MELBOURNE, Dec 20 (Reuters) - Shares in Orocobre Ltd tumbled on Thursday, dragging on other lithium producers, after it said prices it received for its lithium carbonate sank sharply this quarter, and that it did not see prospects for a strong rebound early next year. Orocobre will receive an average of $10,800 per tonne on approximately 2,850 tonnes of lithium carbonate in the fourth quarter, a drop of 26.5 percent from $14,699 a tonne in the prior quarter.
The pricing was much weaker than analysts had expected for the raw material used in batteries for electric vehicles, and suggests the industry will face slimmer profits next year. The news sent Orocobre’s shares tumbling by 13.6 percent, with stocks of other lithium miners following them lower.
“The pricing achieved recently has been affected by soft market conditions in China having a direct impact on shorter term contracts,” Chief Executive Richard Seville said on a conference call.
“I’m reluctant to provide guidance on pricing at this point. We are in negotiations for next year’s contracts with our customers. I’d have to say it’s not feeling strong. We are not expecting a rebound in pricing at this point in time.”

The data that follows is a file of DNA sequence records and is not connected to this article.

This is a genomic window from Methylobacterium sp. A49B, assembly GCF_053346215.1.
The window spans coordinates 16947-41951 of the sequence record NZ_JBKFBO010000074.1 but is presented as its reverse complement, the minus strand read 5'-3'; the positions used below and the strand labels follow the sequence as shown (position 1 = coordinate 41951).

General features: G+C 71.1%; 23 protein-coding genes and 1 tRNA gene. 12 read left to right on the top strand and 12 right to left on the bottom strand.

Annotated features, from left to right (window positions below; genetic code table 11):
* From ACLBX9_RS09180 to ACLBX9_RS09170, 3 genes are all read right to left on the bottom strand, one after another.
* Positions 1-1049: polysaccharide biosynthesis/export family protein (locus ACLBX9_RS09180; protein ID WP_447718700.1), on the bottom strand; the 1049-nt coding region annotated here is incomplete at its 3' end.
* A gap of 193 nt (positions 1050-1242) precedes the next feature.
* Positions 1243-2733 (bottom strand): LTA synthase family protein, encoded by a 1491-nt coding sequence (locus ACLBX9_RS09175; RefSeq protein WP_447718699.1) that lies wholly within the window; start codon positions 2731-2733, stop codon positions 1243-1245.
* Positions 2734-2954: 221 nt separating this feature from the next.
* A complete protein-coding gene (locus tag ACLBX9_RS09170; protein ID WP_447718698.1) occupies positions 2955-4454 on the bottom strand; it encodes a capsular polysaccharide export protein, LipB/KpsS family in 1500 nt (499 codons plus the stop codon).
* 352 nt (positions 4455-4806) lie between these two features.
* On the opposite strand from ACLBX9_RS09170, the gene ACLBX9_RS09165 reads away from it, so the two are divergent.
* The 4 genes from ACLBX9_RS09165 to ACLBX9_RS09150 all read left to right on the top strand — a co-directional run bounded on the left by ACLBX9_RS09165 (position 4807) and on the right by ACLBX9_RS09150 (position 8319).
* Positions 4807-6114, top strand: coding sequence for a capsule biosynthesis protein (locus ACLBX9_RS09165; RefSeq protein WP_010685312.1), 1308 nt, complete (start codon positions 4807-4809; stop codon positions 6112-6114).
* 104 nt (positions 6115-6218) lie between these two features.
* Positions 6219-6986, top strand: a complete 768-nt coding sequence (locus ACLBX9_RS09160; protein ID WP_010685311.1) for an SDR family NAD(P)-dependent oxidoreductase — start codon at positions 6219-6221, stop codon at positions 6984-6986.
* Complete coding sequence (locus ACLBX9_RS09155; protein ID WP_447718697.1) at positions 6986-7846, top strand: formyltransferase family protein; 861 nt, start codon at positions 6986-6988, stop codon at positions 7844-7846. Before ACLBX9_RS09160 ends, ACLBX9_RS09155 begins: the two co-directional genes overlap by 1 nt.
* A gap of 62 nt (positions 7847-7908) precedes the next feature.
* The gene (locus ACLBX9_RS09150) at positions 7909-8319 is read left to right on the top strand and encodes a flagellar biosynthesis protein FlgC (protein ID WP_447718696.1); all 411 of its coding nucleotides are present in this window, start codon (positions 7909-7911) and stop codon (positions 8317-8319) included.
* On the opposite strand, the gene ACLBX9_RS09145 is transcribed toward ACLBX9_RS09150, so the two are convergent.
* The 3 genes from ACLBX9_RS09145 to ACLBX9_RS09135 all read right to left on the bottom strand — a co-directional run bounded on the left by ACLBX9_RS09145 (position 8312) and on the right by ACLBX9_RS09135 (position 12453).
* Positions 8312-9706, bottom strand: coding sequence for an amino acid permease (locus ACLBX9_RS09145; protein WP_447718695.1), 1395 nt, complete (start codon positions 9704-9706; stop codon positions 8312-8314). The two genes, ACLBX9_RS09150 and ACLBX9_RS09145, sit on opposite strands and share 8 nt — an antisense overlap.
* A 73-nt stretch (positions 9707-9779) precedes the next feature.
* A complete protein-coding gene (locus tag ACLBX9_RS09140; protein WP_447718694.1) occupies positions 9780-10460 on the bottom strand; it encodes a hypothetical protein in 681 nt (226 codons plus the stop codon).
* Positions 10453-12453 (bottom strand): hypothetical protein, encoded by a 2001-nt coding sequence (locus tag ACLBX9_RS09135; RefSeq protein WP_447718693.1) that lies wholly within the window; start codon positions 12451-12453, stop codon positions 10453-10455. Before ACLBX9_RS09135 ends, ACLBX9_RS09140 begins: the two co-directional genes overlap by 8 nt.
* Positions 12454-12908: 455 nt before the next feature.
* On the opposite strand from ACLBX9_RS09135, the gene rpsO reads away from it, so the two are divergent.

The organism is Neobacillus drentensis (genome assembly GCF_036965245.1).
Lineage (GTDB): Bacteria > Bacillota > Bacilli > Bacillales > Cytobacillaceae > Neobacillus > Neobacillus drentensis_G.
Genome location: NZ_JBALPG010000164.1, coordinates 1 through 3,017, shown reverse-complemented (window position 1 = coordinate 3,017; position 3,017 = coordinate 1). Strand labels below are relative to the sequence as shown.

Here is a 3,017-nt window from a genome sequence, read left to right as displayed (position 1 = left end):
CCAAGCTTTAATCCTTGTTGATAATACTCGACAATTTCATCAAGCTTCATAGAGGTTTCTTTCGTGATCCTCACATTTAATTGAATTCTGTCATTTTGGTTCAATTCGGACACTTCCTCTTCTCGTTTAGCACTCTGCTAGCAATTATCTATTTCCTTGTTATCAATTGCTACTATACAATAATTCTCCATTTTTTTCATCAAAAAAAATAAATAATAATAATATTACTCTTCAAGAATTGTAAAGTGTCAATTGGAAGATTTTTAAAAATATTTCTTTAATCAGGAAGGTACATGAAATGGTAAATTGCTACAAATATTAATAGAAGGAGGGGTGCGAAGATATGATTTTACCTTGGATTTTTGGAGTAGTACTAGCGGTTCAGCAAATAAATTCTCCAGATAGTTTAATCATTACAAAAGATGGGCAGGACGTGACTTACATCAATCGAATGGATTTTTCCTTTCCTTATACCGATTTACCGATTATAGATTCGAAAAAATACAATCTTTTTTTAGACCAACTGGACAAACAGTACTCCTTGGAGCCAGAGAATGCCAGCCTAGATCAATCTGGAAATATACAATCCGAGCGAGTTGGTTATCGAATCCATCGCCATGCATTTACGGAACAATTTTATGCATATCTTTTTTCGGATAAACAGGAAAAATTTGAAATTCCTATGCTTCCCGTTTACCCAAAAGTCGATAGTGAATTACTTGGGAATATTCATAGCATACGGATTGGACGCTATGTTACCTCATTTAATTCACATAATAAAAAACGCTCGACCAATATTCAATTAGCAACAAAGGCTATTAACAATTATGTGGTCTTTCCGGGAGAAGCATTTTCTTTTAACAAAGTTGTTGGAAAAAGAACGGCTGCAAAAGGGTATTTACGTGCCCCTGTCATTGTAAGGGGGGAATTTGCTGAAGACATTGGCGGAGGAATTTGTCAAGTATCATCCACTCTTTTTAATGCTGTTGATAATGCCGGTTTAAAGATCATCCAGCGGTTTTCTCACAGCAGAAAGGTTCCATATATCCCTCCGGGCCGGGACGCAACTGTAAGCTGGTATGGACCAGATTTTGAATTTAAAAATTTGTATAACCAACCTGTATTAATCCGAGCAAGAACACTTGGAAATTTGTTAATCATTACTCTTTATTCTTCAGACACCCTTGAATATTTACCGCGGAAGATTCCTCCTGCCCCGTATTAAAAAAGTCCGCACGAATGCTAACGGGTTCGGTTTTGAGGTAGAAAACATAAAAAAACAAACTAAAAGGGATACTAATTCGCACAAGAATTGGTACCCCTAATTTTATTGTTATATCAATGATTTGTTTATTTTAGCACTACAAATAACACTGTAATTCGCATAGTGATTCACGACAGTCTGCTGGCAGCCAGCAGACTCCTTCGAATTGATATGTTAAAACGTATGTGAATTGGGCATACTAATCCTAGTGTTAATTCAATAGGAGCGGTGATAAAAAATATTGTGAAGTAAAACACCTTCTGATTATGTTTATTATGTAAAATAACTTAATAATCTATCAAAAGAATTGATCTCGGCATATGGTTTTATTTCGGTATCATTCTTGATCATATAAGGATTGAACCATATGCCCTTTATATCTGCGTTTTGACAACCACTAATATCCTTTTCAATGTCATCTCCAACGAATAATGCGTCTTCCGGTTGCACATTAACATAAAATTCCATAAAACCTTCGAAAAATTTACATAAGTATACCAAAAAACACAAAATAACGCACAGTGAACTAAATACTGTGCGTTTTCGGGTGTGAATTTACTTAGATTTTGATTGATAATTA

Prices dropped in China this year as more local production came on line, and after a change in subsidies for electric vehicle batteries in May dampened sales to battery makers who were forced to change up their product mix.
“That’s probably quite some negative news (about Orocobre’s sales) ... We had a declining price profile, but this quarter was below where we were seeing pricing next year,” said analyst Tim Hoff of Deutsche Bank on the call.
Prices of lithium carbonate AM-995C-LTCB traded in China have halved this year as supply has ramped up, bottoming at three-year lows of 66,000 yuan a tonne in October, data from Asian Metal shows.
Lithium carbonate was last trading around 69,500 yuan ($10,059) a tonne on Thursday, according to the pricing and information provider.
But given China’s still strong electric vehicle sales, a recovery in prices for the specialty metal had been expected before the year-end.
Seville said that Orocobre’s ex-China customers had also come under pressure given how much of their ultimate customer base was in the Asian nation.
“Orocobre sent their product both into China and ex-China, so you thought they had a little bit of buffering from the Chinese spot price,” said another analyst, who declined to be named.
Shares in other Australian lithium miners Kidman Resources and Galaxy Resources fell 13 and 10 percent, respectively. Mineral Resources and Pilbara Minerals both shed around 7 percent amid a broad sell off in the resources sector.
$1 = 6.9092 yuan Reporting by Melanie Burton; Editing by Tom Hogue